Yep, the character we wanted. Now, whatever you do, do not press spacebar a second time. Why? If you thought what we covered so far was complicated, we haven’t even scratched the surface yet! You see, in addition to hiragana and katakana, Japanese has a third writing system.
This is the one they are most famous for and the one that drives fear into the hearts of Japanese language learners.
Kanji isn’t just 26 characters or 46 characters or 46 characters times two. Of course not as that would be too simple. It is estimated that there are 50,000 unique Kanji characters! Now, the good news is, the vast majority of those are very seldom used. In fact, the Japanese Ministry of Education has created an official list of Kanji characters that all Japanese people must know. They trimmed that list down to just
1,945 discrete kanji characters.
These are the more pictograph type characters that in many cases convey considerable meaning in a single character. I was playing around and I identified a simple Kanji character I used for testing purposes and that is the Kanji for the English word Rain. So what does that look like?
It’s funny to me because I immediately identified this symbol as looking out a window and seeing rain outside. I don’t know if that’s intentional or not.
So the question is now, how the heck to I write this character on my keyboard? Especially when we already saw the full character sets above for the two other character sets. At first I thought it was like Korean where you’d assemble this final shape from a bunch of base characters. But due to the complexity of many Kanji as well as due to their sheer volume, that’s not possible. In fact to drive that point home, I just tried a quick experiment. Windows XP did not natively include support for Japanese or Korean and so those fonts had to be installed separately. I went to go look at the relative sizes of each download:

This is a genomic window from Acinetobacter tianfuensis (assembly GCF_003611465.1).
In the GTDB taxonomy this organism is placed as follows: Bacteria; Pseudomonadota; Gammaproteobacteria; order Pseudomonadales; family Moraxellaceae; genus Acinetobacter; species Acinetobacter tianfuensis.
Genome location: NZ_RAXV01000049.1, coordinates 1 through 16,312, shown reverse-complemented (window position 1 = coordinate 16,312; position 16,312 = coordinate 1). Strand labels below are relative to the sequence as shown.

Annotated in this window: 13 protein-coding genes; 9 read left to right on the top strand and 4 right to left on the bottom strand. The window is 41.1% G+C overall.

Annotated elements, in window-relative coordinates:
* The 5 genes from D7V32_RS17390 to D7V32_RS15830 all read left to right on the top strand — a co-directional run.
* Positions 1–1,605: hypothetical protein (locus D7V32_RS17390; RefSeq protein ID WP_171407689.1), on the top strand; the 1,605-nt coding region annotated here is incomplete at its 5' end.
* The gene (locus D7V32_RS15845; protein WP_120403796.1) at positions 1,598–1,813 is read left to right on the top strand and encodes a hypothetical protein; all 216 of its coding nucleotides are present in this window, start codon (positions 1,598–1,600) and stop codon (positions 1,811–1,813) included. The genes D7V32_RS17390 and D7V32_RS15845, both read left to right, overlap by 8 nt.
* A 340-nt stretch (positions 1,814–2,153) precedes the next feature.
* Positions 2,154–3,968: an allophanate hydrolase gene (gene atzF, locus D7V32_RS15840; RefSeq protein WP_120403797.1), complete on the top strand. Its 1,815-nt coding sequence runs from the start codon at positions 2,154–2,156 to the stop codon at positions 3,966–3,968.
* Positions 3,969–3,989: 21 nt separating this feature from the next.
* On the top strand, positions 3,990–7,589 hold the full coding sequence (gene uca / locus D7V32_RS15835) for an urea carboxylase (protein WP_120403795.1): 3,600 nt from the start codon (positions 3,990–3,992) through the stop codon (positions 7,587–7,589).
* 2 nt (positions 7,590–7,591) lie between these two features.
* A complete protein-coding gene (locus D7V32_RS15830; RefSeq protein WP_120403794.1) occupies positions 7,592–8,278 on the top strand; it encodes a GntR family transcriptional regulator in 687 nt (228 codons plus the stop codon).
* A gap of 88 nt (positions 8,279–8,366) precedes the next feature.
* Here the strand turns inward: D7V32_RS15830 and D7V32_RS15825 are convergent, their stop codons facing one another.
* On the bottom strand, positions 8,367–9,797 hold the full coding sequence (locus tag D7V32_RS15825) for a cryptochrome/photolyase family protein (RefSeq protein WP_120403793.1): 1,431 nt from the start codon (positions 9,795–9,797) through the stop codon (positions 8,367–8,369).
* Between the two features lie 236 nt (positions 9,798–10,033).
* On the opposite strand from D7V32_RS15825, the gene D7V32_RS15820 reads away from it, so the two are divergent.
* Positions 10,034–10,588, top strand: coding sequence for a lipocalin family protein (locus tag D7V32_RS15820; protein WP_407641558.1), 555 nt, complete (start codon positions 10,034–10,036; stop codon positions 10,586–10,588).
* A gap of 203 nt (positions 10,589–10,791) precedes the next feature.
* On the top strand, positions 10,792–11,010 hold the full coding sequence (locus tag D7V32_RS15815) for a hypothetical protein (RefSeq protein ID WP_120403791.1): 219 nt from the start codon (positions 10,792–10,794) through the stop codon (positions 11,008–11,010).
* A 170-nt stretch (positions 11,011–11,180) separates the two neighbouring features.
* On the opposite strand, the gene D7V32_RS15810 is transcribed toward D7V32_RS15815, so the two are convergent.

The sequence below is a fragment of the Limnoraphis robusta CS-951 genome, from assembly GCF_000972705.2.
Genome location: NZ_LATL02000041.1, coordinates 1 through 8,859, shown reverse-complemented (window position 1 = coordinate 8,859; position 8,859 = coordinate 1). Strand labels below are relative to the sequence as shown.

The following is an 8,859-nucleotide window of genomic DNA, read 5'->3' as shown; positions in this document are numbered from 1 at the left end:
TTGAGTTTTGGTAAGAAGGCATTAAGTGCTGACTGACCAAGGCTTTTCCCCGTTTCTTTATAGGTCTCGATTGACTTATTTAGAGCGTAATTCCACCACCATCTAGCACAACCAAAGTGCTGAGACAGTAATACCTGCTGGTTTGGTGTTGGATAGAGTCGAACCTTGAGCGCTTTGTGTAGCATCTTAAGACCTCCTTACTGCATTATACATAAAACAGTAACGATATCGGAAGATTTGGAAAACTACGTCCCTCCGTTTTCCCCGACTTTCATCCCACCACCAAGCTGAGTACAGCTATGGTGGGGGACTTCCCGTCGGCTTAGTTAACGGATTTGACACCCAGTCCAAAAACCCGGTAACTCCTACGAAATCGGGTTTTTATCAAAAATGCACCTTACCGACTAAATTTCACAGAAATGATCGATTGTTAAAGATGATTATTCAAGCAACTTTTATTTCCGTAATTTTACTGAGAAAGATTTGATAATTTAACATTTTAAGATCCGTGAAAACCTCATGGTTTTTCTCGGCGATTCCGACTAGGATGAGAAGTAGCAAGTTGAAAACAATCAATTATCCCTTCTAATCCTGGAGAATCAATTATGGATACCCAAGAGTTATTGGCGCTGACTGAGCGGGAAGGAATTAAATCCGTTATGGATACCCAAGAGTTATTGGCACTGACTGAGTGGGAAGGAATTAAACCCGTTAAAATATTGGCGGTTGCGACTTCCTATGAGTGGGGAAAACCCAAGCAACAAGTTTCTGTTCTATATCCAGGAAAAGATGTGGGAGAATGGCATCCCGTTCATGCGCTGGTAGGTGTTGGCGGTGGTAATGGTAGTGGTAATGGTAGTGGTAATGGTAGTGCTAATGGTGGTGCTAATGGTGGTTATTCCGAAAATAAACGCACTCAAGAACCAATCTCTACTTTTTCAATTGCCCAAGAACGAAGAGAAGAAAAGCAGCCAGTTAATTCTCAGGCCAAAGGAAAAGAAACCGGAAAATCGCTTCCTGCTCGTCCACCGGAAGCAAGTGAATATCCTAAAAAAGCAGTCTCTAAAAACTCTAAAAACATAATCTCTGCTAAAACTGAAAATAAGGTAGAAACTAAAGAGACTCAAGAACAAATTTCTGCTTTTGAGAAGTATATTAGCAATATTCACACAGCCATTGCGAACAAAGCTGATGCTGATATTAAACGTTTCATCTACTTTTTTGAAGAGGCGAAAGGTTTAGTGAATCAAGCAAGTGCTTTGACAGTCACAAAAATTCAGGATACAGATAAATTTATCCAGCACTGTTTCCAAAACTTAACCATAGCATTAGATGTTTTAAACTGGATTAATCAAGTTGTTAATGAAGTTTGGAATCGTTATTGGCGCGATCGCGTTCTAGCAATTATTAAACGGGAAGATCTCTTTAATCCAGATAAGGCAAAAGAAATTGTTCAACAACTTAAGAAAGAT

The Japanese font is literally over three times larger than the Korean font. That’s a lot of Kanji!
So from what I can tell Microsoft includes all 1,945 official Kanji characters in their IME and you can simply select from them. How do you do that? Well you need some way of filtering the list and that way that appears to be done is by:
The above picture shows the Japanese Kanji for Rain as well as it’s “on-reading” and “kun-reading”. What are these? Well apparently the Japanese people didn’t think their language was hard enough yet so they decided to introduce yet another system.
See Kanji was originally imported from China back in the 5th century which means that most of the Kanji has a Chinese origin. This means it also has a Chinese pronunciation.
But the Japanese are also a very proud people so they over time came up with their own pronunciations for the Kanji as well.
So On-reading is the Chinese pronunciation while Kun-reading is the Japanese pronunciation. So how do you know when to use which? You don’t. While there are some lose rules, it basically can only be learned through brute force memorization.
I now understand why Asian education pushes memorization so much more than Western systems. It’s out of necessity! Now the good news here is that in many ways, Kanji can be thought of more as vocabulary than an alphabet.
If English has almost 2,000 letters in it, it’d be nearly unlearnable. But English does have well over 2,000 words and that’s completely fine. So I suppose it’s not all doom and gloom.